Jean-Michel Ledru is head of EDHEC’s corporate incubators and programme director of its MSc in Entrepreneurship & Innovation. The MSc encourages students to unleash both their personal and entrepreneurial potential. The disruptive programme structure is designed to guide them through the creation of their own ventures and to support them in developing innovative solutions to business and social challenges. Jean-Michel took time to tell us a bit about his own career path, his vision for the programme and his hopes for his students.
Written on 26 Nov 2019.
I worked as a salesman and a human ressources manager, then as a CEO in Europe and Africa in the car-rental business, the food sector and the music business. I launched my own company aged 45 and sold it four years later. I went to a post-secondary prep school before attending business school, but then dropped out a year later to join the company where I had interned! Almost, three decades later, I became director of EDHEC’s incubators in Lille, Paris, and Nice and Programme Director of the MSc in Entrepreneurship & Innovation. Theory and practice united. Life can have interesting twists and turns!
The MSc was created in 2009 and this is my fourth year as director. I took the job because I found it challenging, interesting and fun. I was also humbled by the vote of confidence from Dean Emmanuel Métais. I’m passionate about culture, education and knowledge transfer. As programme director, I get the best of all worlds: I accompany our students in their entrepreneurial endeavours and teach a class ‒ “pitching with success”.
The MSc is constantly evolving. It’s a continuous improvement process. An academic programme cannot be frozen in time. The world, the technology, the economy, the start-up ecosystem … they all evolve, as does a programme. It means that we, as programme directors, must remain attuned and alert to any signs of weakness and always be a step ahead. We have to listen to our primary consumers, the students, and get their feedback on programmes. I don’t survey them formally, but I ask them how the programme meets their needs. And, of course, I get direct feedback from class representatives. Consequently, all students in the next intake, for example, will take a mandatory course in coding and app development at Le Wagon.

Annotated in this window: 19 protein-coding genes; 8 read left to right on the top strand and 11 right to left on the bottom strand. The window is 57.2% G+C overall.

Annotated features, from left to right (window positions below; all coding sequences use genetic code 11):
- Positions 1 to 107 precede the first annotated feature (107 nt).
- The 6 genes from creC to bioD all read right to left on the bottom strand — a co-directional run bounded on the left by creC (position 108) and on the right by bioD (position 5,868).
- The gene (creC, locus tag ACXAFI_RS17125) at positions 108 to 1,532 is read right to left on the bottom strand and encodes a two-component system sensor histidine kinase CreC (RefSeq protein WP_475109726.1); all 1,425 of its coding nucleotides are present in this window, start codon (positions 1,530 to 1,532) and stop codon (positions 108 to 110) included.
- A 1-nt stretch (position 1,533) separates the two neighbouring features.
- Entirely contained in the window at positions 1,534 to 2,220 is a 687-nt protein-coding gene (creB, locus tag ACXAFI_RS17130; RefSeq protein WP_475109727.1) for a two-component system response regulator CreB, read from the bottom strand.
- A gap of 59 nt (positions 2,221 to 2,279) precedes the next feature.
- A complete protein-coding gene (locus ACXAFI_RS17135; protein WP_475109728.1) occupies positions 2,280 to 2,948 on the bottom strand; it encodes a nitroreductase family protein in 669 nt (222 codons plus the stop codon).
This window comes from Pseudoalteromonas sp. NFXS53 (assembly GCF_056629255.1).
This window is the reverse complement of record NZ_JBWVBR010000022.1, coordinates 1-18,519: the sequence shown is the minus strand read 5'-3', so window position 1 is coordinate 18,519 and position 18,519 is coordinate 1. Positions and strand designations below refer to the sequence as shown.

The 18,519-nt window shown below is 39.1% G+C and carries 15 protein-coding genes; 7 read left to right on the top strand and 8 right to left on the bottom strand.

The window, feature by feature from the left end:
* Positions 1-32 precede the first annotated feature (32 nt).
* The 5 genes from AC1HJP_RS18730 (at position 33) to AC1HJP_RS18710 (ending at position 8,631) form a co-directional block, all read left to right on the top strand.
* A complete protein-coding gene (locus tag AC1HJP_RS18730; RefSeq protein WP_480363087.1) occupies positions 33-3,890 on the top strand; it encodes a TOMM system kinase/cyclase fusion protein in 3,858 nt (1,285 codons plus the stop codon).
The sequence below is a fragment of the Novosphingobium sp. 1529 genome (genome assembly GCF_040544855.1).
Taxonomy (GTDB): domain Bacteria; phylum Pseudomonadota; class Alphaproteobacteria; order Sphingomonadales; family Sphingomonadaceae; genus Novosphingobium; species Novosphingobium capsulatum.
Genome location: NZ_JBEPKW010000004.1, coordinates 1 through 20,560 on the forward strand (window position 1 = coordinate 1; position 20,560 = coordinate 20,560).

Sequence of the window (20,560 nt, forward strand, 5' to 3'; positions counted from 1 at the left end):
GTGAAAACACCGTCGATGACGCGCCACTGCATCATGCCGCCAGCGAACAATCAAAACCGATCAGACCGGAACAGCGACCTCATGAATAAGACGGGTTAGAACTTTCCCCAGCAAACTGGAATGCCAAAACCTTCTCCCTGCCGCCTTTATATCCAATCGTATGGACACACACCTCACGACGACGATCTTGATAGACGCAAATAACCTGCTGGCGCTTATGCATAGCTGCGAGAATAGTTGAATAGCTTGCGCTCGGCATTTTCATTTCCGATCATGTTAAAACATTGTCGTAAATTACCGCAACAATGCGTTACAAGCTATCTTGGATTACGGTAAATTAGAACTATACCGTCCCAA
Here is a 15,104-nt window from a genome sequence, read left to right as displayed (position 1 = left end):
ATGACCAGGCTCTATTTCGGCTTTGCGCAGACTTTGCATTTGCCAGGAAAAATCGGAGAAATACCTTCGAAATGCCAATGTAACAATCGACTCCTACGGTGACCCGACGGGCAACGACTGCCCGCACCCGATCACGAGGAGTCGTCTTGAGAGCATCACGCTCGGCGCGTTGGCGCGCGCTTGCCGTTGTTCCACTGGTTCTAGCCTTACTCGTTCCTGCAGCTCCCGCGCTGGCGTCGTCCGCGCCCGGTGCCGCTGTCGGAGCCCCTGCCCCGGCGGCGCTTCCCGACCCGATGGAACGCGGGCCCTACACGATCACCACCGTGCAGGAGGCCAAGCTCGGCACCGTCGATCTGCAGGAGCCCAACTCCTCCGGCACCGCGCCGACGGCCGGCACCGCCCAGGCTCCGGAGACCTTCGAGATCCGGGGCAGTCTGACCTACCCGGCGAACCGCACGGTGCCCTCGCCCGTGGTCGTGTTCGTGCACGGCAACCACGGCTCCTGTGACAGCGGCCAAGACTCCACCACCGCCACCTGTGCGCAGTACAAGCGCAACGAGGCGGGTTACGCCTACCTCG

I want them to find their place in the world. When I take them to San Francisco to explore Silicon Valley on our final study trip, for instance, I don’t just take them to visit tech companies, I also show them the ecological and social issues of the region. In this way, they can form their own views of the world.
I truly believe that after graduation, our MSc students are fully capable of taking on an innovation scheme at a start-up or a larger company. I just want them to find their true career path, to be passionate about whatever they do. One path is no better than another. I don’t believe that entrepreneurs are kings. As I mentioned, I created my company at 45 and sold it four years later. I moved on. We must be entrepreneurs of our own lives.
I remain connected to my students and I’m happy to see them enjoy what they do. I recently heard from a German alumnus who has launched a range of insect-based pasta. She told me she was grateful to have learned how to pitch her project to raise funds. The ex-EDHEC founders of Canard Street, the duck-based street-food company and the Pumpkin mobile payments app are successful and love what they do. I’m proud of them and of all my students.